I have been asked to bake a Tres Leches cake for a Mexican-themed birthday party for a friend later this week. Now while I love these cakes, I've never actually made one before. I have a recipe I want to try (sort of a combination of two very similar recipes), but one calls for 2 cups cake flour, and the other for 2.5 cups AP flour. I personally like to use cake flour in a lot of baking recipes because I think it makes a more tender crumb, but since I have never made this recipe before, I'm hesitant to just swap them out. At this point, I'm contemplating using 2 cups cake flour and an additional half-cup AP flour. Thoughts, anyone?
Now that fall has officially arrived, so too has apple pie season. I, for one, am totally excited about this, and my guess is that many of you are too. With that in mind, what brand of apples do you feel is the best for pie? I've tried various kinds over the years (some with better luck than others), but I'm on the hunt for which one is perfect. Do you use only one kind, or do you mix several? I've got a recipe I generally use, so now I just want the perfect apple to complete it.
Lately I've been having a craving for anything chocolate with Mexican influences - drinks, cookies, truffles...anything. But in looking at a lot of recipes, I've become confused over which spices to add. Cinnamon is easy enough, but some recipes call for ground red pepper, some for black pepper, some for cayenne pepper, some for chili powder, and some for any combination of the above. Does one really taste different than another, or are they interchangeable? And if there are discernable taste differences, is one better than the other?
Does anyone know if Ina Garten, aka the "Barefoot Contessa," is still filming her show for the Food Network? Or is she on any other channel? I know the FN airs her show nearly every day, but I haven't seen a new one in quite awhile. In fact, I don't know that I've seen one with a 2008 copyright date. Just wondering...I miss Ina!
I recently made a bechamel-cheese sauce (mainly due to having a rather large amount of both milk and several different cheeses that needed to be used), but am now left with more sauce than I can possibly consume on my own. I would like to freeze some of it, but am unsure as to how the consistency will be once it's thawed. Any ideas on whether or not this is a good idea?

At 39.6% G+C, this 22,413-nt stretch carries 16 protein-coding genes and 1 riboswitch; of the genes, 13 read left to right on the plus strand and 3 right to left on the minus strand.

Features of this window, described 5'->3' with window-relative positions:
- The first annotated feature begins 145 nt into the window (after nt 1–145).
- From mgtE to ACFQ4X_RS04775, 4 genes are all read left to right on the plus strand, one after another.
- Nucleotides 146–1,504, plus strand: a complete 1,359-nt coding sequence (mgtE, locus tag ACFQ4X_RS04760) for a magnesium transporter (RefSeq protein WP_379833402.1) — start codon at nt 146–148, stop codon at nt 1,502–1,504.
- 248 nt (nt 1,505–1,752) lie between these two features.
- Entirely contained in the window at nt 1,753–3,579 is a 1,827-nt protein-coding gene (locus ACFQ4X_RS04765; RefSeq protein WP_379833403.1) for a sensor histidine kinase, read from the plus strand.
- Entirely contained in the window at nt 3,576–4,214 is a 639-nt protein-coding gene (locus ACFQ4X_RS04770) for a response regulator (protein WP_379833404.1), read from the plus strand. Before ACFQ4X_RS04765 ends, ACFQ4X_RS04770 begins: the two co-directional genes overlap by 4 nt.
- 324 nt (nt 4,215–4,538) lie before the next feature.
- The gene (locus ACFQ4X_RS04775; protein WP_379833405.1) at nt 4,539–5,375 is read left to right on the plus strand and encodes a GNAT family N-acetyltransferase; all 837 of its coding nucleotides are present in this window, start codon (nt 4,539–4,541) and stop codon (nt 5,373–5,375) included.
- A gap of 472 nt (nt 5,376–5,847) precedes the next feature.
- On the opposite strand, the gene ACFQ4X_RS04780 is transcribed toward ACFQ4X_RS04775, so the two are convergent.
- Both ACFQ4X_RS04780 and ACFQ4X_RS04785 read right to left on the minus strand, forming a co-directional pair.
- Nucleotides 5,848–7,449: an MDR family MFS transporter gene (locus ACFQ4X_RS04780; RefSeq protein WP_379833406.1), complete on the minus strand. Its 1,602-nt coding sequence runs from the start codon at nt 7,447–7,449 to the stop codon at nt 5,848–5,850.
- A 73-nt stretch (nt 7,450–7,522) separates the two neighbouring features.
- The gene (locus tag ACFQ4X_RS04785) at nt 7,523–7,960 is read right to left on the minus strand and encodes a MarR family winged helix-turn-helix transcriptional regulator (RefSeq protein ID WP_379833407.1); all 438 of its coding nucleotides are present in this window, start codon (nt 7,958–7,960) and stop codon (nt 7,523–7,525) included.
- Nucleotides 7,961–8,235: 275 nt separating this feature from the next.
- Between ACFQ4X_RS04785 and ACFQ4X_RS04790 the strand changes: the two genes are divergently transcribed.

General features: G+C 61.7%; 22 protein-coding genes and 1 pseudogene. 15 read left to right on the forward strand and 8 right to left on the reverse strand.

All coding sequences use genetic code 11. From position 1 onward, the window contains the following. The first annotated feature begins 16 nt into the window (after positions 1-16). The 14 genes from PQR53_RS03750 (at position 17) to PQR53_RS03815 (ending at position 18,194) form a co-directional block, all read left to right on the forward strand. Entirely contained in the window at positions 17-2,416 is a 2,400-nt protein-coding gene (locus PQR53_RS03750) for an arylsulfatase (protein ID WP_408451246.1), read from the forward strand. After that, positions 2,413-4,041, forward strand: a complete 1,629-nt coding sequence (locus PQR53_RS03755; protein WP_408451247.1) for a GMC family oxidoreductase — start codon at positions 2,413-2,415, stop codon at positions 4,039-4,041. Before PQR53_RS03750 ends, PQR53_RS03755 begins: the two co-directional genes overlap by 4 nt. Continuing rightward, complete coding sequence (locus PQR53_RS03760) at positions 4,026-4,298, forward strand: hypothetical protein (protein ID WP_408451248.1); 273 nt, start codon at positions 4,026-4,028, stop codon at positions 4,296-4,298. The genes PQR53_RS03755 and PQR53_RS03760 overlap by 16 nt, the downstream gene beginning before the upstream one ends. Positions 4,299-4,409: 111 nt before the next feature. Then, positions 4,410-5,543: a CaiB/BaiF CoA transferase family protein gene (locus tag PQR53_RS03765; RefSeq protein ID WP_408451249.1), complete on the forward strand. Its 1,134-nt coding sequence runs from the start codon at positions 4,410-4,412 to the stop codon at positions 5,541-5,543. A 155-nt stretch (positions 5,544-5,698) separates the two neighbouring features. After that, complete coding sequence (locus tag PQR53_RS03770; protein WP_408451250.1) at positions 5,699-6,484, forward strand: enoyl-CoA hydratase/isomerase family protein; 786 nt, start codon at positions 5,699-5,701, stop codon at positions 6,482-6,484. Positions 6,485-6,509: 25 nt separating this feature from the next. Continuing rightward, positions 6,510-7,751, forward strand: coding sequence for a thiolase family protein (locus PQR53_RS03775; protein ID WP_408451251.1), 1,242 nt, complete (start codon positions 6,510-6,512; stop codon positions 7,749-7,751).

Does anyone have any ideas for healthier substitutes for whipped cream, other than Cool Whip (which apparently most Serious Eats readers seem to really dislike...)? While I love the taste and texture of real whipped cream, and will use it for special occasions, I don't particularly like how high in fat and calories it is. And while I don't personally have an issue with the taste of Cool Whip (or any other whipped topping), I don't like the use of hydrogenated oils and high fructose corn syrup in it. So any ideas on how I can have my cake (or in this case, whipped cream) and eat it too?
I woke up in the middle of the night the other day with an idea: what if I were to combine the concept of a Hasselback potato—that array of crisp ridges at the top—with a creamy potato gratin, the king of all casseroles? I went into the kitchen and got to work on the first batch of what would end up being my favorite potato recipe in years.
New York isn't short on places to get a scoop, but we've all had that moment when we're standing on the corner wondering where on earth to go. That's why we put together a list of all the places we like to satisfy our craving—from good, everyday ice cream to stand-out spots.
Imagine if your favorite peanut butter cups had an added layer of peanutty shortbread on the bottom. Well, that's exactly what these Peanut Butter and Chocolate Shortbread Bars from Fine Cooking Cookies are all about.
Layers of cake permeated with coconut flavor are slathered with heady espresso and sweetened condensed milk whipped cream. Each bite is soft, rich, and luscious.
An old-school burger joint in one of Los Angeles' tougher neighborhoods delivers a beautifully seared, loosely packed burger that makes good on their tradition of serving "only the best."